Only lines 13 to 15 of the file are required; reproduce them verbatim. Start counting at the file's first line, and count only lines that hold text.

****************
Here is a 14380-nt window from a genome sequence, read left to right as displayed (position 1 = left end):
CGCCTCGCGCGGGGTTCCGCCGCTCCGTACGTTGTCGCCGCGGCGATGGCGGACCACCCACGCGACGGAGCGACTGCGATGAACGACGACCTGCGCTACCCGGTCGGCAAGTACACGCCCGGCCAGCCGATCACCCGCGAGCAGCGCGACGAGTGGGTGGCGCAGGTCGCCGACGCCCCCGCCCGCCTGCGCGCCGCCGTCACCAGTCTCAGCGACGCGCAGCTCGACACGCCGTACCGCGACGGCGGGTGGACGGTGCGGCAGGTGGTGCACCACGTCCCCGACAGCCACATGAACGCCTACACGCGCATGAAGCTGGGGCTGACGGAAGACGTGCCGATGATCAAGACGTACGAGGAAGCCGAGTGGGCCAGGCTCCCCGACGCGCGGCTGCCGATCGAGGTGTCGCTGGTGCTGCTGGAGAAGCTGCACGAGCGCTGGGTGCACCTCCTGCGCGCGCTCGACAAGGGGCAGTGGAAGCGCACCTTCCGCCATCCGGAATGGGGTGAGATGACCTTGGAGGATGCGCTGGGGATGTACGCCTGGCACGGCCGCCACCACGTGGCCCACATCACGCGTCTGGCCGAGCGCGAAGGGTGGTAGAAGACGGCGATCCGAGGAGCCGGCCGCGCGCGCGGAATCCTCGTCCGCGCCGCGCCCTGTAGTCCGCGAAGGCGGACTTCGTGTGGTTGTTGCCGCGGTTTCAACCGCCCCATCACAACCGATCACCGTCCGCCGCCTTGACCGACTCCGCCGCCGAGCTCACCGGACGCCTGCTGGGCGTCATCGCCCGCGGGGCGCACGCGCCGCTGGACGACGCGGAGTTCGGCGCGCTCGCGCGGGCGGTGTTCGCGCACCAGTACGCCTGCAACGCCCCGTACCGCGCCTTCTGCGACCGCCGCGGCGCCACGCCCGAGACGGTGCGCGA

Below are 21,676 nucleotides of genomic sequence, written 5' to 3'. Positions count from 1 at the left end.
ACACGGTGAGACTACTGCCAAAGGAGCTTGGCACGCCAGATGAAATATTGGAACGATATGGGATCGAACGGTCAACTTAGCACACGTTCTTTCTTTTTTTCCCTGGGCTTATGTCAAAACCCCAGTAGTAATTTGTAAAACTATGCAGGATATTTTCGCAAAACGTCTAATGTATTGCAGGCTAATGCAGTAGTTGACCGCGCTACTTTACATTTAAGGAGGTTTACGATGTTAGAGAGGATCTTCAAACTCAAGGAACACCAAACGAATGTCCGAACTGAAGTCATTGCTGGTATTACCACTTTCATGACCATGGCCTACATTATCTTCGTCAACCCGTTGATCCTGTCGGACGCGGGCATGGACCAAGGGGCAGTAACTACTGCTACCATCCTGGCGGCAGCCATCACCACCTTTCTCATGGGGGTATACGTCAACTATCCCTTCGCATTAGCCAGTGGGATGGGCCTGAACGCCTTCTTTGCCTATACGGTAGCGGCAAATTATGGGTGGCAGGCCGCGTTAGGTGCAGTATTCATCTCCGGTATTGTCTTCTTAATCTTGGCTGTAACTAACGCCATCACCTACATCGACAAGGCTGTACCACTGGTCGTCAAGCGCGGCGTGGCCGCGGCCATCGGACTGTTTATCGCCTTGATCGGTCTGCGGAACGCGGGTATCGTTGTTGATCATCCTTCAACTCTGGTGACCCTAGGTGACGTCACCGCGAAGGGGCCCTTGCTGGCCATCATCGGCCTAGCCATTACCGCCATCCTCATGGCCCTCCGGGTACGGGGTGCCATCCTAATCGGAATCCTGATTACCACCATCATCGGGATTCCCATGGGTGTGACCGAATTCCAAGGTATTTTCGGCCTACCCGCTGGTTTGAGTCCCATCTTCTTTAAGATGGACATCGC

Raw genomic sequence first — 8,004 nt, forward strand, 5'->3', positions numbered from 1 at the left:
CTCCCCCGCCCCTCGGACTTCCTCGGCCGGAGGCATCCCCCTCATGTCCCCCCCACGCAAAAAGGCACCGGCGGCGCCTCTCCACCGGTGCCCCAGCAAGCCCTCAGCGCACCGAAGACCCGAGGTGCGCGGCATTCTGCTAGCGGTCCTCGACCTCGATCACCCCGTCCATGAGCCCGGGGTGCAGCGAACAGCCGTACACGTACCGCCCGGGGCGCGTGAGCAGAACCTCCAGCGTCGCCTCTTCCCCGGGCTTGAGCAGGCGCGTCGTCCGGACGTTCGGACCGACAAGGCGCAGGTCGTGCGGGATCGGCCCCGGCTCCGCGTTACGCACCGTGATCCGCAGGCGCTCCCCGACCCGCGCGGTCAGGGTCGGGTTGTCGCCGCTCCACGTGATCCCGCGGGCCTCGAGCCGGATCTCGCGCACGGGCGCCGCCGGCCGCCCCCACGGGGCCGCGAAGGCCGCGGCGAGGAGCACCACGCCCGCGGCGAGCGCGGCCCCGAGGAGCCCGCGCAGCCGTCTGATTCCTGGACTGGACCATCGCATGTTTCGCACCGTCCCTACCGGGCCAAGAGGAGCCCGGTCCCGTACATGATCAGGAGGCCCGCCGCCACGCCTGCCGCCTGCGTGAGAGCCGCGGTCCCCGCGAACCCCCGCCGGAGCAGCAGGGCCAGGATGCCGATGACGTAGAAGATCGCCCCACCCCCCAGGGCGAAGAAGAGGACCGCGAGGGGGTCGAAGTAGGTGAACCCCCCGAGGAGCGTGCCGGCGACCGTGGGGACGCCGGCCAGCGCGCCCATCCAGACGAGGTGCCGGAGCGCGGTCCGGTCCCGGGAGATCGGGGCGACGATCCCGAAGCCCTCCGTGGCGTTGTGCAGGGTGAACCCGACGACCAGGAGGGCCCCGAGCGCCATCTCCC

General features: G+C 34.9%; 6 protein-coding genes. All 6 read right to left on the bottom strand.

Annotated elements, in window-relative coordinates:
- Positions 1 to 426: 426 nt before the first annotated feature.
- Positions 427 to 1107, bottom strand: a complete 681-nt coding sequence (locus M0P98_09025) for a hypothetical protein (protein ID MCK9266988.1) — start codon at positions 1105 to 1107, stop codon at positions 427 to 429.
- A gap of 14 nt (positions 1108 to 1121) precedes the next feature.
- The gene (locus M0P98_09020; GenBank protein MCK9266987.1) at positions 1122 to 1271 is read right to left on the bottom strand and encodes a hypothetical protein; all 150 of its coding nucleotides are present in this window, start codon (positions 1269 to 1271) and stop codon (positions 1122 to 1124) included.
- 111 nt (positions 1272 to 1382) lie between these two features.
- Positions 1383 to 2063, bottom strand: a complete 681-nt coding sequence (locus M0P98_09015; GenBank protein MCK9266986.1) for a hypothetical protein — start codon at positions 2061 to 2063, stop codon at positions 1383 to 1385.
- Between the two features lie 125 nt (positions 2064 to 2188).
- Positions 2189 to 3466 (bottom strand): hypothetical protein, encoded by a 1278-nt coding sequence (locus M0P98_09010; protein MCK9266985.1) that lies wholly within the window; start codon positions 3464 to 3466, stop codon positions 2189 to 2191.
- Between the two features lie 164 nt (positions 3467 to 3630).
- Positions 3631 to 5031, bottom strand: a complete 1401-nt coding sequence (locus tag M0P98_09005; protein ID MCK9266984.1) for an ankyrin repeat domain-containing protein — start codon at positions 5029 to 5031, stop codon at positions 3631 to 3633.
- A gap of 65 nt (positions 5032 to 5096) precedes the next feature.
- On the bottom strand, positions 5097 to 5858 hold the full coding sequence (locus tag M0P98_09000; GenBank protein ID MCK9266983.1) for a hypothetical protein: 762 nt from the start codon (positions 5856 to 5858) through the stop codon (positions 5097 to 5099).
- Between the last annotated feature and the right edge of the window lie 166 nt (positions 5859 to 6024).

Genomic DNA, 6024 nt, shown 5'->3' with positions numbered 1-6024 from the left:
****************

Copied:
- 111 nt (positions 1272 to 1382) lie between these two features.
- Positions 1383 to 2063, bottom strand: a complete 681-nt coding sequence (locus M0P98_09015; GenBank protein MCK9266986.1) for a hypothetical protein — start codon at positions 2061 to 2063, stop codon at positions 1383 to 1385.
- Between the two features lie 125 nt (positions 2064 to 2188).